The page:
The office of the London insurer Hiscox is next to the site of the Pinnacle and the latter’s demolition works are causing no end of trouble between them. But can Hiscox make the work stop?
The earthquake at the end of February prompted the predictable headline: Did the Earth move for you? If anyone laughed at this it is a safe bet that Hiscox’s staff were not among them.
The insurer’s offices in the City are next to the Pinnacle, which will be the largest office tower in Europe. Demolition works on the project meant that the Earth had been moving for Hiscox staff for some time.
But it was far from pleasant. Many complained of motion sickness, visitors were said to be “petrified” and one director described the situation as “absolute hell”.
A temporary agreement on acceptable levels of vibration was reached with the developer, but Hiscox decided that something more should be done. It took the developer of the Pinnacle to court seeking an interim injunction that, among other things, would impose limits on permissible vibration.
Hiscox’s application was based on private nuisance, the standard basic definition of which is “unlawful interference with a person’s use or enjoyment of land they possess”.
It has been with us for a long time. A 1786 treatise on English law defined nuisance as “anything done to the hurt or annoyance of the lands, tenements, or hereditaments of another” and, by way of example, it explained that “if a person keeps his hogs, or other noisome animals, so near the house of another, that the stench of them incommodes him, this is an injurious nuisance”. And that is still the position today.
The law of nuisance is about striking a balance between the interests of neighbouring occupiers of land.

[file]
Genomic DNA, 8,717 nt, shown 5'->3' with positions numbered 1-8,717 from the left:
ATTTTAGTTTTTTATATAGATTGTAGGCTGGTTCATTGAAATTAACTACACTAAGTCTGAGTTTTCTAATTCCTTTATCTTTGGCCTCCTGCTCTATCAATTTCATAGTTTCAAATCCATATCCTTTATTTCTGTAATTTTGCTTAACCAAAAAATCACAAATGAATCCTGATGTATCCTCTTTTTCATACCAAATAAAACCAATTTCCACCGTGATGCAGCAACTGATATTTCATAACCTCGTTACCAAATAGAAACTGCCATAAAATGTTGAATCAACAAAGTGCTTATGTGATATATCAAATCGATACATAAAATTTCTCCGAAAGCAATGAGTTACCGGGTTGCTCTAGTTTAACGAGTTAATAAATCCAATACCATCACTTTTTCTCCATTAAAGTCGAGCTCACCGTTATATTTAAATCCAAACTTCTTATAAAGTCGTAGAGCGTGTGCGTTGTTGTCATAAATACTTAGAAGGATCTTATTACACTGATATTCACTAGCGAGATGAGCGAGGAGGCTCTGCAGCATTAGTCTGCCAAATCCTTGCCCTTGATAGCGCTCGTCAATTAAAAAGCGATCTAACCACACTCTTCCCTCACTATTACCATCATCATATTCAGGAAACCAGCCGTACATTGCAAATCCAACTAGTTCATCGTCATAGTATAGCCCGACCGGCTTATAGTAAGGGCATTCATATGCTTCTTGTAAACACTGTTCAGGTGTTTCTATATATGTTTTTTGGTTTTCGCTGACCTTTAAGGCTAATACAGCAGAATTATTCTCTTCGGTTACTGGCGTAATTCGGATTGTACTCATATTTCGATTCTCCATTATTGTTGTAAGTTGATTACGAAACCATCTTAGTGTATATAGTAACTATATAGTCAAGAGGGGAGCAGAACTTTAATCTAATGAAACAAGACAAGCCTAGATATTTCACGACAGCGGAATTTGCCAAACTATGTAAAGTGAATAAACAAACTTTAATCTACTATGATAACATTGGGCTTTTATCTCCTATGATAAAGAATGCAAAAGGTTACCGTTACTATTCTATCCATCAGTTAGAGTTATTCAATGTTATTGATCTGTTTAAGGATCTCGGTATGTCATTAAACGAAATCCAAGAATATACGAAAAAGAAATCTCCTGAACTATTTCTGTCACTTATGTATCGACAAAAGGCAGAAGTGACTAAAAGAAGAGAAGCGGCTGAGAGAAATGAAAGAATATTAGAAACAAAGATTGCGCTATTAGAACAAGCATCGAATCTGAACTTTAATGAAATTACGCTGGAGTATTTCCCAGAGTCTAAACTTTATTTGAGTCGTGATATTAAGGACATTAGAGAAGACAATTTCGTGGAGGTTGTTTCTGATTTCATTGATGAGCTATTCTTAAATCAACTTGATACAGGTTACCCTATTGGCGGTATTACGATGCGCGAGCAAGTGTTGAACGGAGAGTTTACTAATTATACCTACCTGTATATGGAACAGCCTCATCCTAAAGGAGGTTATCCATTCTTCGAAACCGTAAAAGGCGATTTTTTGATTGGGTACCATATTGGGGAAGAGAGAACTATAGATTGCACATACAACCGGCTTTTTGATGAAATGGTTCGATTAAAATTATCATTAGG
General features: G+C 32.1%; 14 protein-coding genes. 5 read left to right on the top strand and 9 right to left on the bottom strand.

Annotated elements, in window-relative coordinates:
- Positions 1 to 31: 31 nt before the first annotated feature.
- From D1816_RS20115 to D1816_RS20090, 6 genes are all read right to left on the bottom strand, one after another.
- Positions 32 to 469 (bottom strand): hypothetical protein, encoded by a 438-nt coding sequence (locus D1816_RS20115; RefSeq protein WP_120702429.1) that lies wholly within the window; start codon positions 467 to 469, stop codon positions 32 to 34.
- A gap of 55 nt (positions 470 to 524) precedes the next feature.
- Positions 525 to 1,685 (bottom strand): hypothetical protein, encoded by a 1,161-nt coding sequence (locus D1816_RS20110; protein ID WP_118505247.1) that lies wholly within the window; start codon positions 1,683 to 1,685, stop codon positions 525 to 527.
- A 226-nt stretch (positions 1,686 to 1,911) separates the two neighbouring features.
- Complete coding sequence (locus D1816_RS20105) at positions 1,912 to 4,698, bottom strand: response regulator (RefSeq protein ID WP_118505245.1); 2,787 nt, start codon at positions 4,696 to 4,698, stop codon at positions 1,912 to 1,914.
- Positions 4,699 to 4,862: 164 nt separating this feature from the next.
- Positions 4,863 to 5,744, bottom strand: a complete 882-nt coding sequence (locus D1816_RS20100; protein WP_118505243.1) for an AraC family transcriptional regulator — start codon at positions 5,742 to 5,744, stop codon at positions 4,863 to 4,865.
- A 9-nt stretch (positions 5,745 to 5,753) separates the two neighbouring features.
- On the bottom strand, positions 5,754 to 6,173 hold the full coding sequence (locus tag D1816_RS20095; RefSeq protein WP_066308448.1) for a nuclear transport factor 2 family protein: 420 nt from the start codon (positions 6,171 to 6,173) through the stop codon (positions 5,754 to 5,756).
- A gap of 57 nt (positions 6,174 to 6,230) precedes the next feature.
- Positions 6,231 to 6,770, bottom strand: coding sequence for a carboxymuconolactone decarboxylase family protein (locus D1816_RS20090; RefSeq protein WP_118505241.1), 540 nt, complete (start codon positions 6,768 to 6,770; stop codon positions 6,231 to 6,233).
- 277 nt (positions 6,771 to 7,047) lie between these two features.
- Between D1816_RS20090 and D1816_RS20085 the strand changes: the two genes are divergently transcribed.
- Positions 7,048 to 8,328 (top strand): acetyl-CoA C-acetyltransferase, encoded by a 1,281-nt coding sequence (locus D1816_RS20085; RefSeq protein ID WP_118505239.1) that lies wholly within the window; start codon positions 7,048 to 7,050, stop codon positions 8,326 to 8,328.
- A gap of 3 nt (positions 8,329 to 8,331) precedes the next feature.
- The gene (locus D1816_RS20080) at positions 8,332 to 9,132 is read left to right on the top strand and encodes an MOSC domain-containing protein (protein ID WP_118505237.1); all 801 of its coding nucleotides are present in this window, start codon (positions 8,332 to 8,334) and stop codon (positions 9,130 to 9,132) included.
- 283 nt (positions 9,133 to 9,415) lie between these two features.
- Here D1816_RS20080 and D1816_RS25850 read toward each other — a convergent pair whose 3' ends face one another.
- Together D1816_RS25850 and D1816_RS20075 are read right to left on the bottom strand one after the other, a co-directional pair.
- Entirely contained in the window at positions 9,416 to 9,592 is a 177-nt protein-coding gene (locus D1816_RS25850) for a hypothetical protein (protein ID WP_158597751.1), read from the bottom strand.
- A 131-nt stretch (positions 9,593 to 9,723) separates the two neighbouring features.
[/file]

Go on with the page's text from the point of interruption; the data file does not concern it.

The law recognises that although construction works are often dirty and noisy they are also necessary. By 1938, the Court of Appeal had expressly identified a qualification to the law of nuisance when it came to construction operations, ruling that “in respect of operations … such as demolition and building, if they are reasonably carried on and all proper and reasonable steps are taken to ensure that no undue inconvenience is caused to neighbours, whether from noise, dust, or other reasons, the neighbours must put up with it”.
The court decided that the limits on acceptable vibration that Hiscox was seeking (which were those previously agreed between the parties) were reasonable, such that if they were exceeded it would, on the face of it, constitute nuisance.
The final hurdle to clear in obtaining an interim injunction
for nuisance is known as the ‘balance of convenience’
However, in line with the principles outlined, it confirmed that the developers would have a defence to a claim for that nuisance if it could prove that it had taken all proper and reasonable steps to avoid exceeding the levels.
In deciding whether to grant an interim injunction the court will consider a number of factors, but the final hurdle to clear is known as “the balance of convenience”. The court will look at the impact on the claimant if the injunction is refused and compare it with the impact on the defendant if it is granted.
The court decided that refusing an injunction would leave Hiscox with no sufficient protection against continued nuisance by vibration. On the other hand, if the injunction were granted it would simply mean that the developer would have to take proper and reasonable care and trouble to carry out the demolition works so as not to exceed the reasonable permitted limits.
The balance of convenience therefore lay with the granting of the injunction, and the court made the order.
The upshot is that if the developer fails to keep vibration within the stipulated limits it will be guilty of a criminal offence unless it can prove that it took all proper and reasonable steps to avoid the violation.
The project is now in delay, the developer has lodged an appeal against the injunction, and Hiscox is pursuing further avenues with the City of London.
This looks set to run and run, and we await the outcome with interest. In the meantime the case is a useful reminder that the courts have the power to limit vibration caused by construction works. Earthquakes are going to take a little longer.
James Fielden is a senior associate in the construction & engineering group at Mayer Brown International